There’s an old story about Octavia Butler that I often return to: A young man once asked the visionary science fiction novelist the answer to ending all the suffering in the world. “There isn’t one,” Butler replied. “So we’re doomed?” he asked, confused. “No,” said Butler. Then she delivered the words that would remake my understanding of the future: “There’s no single answer that will solve all of our future problems. There’s no magic bullet. Instead there are thousands of answers—at least. You can be one of them if you choose to be.”
Black futurist artists are often regarded as prophets, and expected, unfairly, to foretell the path that will lead us to a brighter tomorrow. Butler, who started writing during the Black Power movement and died, at 58 years old, in 2006, was looked to as an oracle of her time. Today, one of Butler’s most vital successors is the multifaceted artist Janelle Monáe. But if Monáe knows the future, she’s not quite telling. Speaking with her feels less like questioning an oracle than it does scheming with a wiser, older friend.
I am talking to Monáe about her new book, The Memory Librarian, a collection of science fiction stories she cowrote with five writers. During our conversation, which takes place over Zoom, Monáe’s voice is soft yet unhesitant, casually commanding attention. Ever a performer, her face is dramatically half-concealed under a fuzzy, black-and-white-checkered bucket hat. In her responses to my questions she speaks carefully, as if slowed by the gravity behind her vision and work.
Like Butler before her, Monáe works in a genre called Afrofuturism. Loosely defined, it imagines the future of Black liberation from a hostile world—ours. Although she’s publishing a book and stars in movies, Monáe is best known as a musician, and it was her 2018 concept album, Dirty Computer, that defined her Afrofuturist visions. “What Afrofuturism does is it allows Black people to tell our stories, from our voice, of how we see ourselves in the future, thriving,” Monáe tells me. With The Memory Librarian, Monáe seamlessly translates the detailed dystopian world of Dirty Computer from sound to page. We see many of the same characters: an android named Jane, her love interest Zen, a smattering of government workers and civilians. We see rebellion forming against a violent surveillance state, and queer desire in the midst of an apocalypse.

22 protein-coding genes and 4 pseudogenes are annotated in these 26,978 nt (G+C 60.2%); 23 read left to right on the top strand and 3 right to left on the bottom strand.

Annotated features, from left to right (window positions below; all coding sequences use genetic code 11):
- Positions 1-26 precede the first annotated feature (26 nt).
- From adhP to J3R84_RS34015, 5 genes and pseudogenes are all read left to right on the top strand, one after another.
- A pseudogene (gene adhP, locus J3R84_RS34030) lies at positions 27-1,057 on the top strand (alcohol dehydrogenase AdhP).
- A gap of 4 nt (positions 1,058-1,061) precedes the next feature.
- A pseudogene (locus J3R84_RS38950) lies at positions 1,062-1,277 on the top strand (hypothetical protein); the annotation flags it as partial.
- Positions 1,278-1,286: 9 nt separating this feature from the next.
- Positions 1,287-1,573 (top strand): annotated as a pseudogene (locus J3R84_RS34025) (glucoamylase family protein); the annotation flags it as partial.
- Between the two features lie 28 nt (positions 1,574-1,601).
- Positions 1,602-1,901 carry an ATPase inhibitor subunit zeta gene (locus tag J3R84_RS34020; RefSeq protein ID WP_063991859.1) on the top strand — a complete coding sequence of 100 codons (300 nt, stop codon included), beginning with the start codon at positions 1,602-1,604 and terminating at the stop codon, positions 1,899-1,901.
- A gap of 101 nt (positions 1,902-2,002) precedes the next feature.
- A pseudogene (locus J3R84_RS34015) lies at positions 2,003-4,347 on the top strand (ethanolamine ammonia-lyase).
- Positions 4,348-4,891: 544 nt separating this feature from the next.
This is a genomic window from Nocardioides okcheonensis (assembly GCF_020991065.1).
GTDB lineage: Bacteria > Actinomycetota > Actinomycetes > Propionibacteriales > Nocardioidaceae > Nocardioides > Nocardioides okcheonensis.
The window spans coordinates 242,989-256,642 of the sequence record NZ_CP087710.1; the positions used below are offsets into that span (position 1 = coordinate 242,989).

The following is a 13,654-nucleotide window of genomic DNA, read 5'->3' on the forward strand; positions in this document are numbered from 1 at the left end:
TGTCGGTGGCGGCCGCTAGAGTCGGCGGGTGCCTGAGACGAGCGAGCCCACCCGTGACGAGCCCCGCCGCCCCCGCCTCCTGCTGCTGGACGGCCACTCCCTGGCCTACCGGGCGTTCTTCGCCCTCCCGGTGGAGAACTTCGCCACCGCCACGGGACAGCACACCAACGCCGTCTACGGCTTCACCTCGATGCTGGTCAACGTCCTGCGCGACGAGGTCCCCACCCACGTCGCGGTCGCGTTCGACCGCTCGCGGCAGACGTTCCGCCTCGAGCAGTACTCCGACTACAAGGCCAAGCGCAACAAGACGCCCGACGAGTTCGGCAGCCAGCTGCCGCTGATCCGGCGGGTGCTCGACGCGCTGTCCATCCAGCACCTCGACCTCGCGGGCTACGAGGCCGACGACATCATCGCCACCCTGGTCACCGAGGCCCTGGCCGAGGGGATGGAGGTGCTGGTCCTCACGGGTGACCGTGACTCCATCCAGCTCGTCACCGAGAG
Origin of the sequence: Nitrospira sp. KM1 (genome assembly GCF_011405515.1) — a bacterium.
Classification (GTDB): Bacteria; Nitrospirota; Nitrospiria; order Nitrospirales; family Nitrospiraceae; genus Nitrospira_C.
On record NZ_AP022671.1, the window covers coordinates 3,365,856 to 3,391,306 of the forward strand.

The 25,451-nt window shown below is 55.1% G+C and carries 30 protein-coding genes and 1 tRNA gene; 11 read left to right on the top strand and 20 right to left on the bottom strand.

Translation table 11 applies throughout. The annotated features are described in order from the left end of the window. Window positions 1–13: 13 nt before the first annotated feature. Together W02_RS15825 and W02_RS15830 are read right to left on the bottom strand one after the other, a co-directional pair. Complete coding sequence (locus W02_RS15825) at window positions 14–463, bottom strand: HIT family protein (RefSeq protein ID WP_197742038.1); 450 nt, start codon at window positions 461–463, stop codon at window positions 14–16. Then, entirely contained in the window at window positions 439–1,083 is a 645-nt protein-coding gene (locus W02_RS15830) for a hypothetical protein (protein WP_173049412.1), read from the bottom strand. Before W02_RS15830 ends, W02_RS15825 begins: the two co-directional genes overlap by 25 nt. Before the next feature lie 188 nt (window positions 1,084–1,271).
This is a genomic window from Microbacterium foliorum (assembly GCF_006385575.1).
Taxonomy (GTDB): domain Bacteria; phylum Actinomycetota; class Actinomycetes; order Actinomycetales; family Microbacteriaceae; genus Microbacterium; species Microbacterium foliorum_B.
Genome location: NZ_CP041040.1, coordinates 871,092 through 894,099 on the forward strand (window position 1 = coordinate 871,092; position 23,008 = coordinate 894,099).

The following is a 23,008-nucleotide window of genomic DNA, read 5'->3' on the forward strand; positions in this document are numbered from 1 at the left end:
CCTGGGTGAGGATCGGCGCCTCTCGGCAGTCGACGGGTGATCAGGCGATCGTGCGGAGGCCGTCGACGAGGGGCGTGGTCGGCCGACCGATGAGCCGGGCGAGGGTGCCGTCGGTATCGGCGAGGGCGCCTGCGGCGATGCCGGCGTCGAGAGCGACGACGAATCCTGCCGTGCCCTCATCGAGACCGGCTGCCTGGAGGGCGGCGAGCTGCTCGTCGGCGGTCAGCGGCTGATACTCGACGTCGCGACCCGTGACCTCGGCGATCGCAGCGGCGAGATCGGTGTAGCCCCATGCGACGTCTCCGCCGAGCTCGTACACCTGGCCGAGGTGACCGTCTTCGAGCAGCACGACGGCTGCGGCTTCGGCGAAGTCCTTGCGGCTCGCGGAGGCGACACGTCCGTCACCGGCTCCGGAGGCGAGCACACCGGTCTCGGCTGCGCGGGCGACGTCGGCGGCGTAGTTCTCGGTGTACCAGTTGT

In her book, Monáe offers us a warning, but also a way out. Look around, she says. More and more, we are being stripped of our flesh-and-blood identities and extracted into data. But this transformation doesn’t have to destroy us; even the computerized body, Monáe insists, can preserve its humanity. Flawed, dirty, proudly glitching, the queer robots of Monáe’s vision refuse to be so easily boiled down into 1s and 0s. The Memory Librarian might not be the answer to the social and political upsets of our time, but it is an answer, and a fiercely inspiring one: a deepening of Afrofuturism’s potential to weaponize our dreams for a freer, more joyous world.
Afrofuturism’s central proposition is that Black people can control their own futures and that, moreover, they can escape the suffocating limits of time itself. Past becomes future becomes present; memory becomes prophecy becomes reality. Freedom is not just a dream for the future but a history we know we’ll relive once more. In The Memory Librarian, Monáe’s titular character collects and keeps people’s memories, wielding a terrifying power. She understands that the withholding of memory can be deployed as a weapon, while its resurgence can act as a means of survival.
This motif of memory plays on a historical truth: White people have controlled the individual and collective memories of Black Americans for centuries. When slaves were first brought to the American continent, their names were changed, their languages suppressed, their marriages undocumented, their graves unmarked. Families were separated; Black folks had the image of their mother’s face, their sister’s smile, taken from them. Many Black Americans today struggle to trace their family members back more than a few generations. Their lineage, their names, and their identities are remembered only to the extent that whiteness allows.